US carries out its 1st execution of female inmate since 1953

FILE - This undated file image provided by Attorneys for Lisa Montgomery shows Lisa Montgomery. An appeals court granted a stay of execution Tuesday, Jan. 12, 2021, for Montgomery, convicted of killing a pregnant woman and cutting the baby from her womb in the northwest Missouri town of Skidmore in 2004. (Attorneys for Lisa Montgomery via AP, File)
FILE - This undated file image provided by Attorneys for Lisa Montgomery shows Lisa Montgomery. An appeals court granted a stay of execution Tuesday, Jan. 12, 2021, for Montgomery, convicted of killing a pregnant woman and cutting the baby from her womb in the northwest Missouri town of Skidmore in 2004. (Attorneys for Lisa Montgomery via AP, File)

TERRE HAUTE, Ind. – A Kansas woman was executed Wednesday for strangling an expectant mother in Missouri and cutting the baby from her womb, the first time in nearly seven decades that the U.S. government has put to death a female inmate.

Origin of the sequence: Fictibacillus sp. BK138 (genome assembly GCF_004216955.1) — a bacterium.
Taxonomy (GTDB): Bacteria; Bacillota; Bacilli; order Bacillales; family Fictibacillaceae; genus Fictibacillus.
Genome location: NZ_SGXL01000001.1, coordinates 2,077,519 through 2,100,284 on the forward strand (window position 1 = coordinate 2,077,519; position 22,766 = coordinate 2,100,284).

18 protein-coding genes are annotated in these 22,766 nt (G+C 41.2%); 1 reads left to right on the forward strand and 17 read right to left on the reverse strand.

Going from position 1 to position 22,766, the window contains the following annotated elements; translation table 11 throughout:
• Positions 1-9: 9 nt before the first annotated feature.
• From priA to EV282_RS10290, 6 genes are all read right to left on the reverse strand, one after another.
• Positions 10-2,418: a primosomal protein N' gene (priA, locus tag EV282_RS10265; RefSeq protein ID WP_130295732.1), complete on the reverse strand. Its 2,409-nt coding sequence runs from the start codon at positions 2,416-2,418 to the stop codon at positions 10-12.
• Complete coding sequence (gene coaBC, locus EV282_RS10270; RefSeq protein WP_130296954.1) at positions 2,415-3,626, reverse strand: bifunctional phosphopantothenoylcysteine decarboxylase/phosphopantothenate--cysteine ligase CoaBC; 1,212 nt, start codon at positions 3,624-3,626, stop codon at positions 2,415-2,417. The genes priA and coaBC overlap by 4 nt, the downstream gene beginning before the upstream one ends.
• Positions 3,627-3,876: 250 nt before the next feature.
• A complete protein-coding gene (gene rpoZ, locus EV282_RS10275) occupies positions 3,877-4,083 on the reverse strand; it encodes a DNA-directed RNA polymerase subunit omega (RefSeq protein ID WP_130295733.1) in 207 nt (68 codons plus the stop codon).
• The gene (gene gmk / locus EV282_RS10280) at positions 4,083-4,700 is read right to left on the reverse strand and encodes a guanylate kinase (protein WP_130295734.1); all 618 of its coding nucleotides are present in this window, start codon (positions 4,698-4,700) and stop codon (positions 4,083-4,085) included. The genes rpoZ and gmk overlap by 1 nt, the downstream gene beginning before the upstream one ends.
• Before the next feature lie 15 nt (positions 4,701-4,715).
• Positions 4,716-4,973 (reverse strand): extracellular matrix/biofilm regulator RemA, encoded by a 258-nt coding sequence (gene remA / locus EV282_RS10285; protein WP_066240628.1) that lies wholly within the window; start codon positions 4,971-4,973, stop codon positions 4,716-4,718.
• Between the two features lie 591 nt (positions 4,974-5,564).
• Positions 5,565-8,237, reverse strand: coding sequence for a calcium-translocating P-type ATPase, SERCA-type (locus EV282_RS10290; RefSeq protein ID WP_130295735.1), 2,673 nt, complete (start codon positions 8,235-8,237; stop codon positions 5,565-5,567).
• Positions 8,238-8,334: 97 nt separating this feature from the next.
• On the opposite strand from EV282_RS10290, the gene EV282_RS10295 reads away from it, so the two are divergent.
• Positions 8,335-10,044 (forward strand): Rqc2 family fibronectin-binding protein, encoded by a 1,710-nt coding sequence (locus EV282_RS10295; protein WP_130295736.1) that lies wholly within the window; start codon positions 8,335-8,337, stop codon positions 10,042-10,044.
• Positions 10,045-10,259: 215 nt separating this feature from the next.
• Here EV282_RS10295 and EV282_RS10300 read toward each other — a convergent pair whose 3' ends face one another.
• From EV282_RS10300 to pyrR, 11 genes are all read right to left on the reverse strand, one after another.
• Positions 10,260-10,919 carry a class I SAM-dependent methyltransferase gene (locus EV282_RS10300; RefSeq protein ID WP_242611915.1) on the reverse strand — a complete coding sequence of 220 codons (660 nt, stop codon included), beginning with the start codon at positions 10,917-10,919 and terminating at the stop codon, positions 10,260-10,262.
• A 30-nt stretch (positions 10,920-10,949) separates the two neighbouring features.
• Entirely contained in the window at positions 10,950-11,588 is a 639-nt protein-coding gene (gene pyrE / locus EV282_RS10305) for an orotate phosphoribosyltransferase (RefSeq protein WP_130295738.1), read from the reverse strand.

Lisa Montgomery, 52, was pronounced dead at 1:31 a.m. after receiving a lethal injection at the federal prison complex in Terre Haute, Indiana. She was the 11th prisoner executed at the facility since July when President Donald Trump, an ardent supporter of capital punishment, resumed federal executions following 17 years without one.

As a curtain was raised in the execution chamber, Montgomery looked momentarily bewildered as she glanced at journalists peering at her from behind thick glass. A woman standing over her shoulder leaned over, gently removed Montgomery’s face mask and asked if she had any last words.

“No,” Montgomery responded in a quiet, muffled voice. She said nothing else.

One of Montgomery’s lawyers, Amy Harwell, expressed surprise that Montgomery’s spiritual adviser wasn’t inside the chamber. An official told her Montgomery didn’t want the spiritual adviser there.

“I insisted that she did — as I was present when (the spiritual adviser) discussed with her his plan to sing ‘Jesus Loves You’ to her while the chemicals flowed,” Harwell said.

Harwell said that since Montgomery was still alive and the spiritual adviser still in the building, it should have been easy to arrange for him to enter. But the guard said it was too late to arrange.

Asked about Harwell's account, a spokesperson for the Federal Bureau of Prisons said the spiritual adviser was “afforded an opportunity” to be inside the chamber.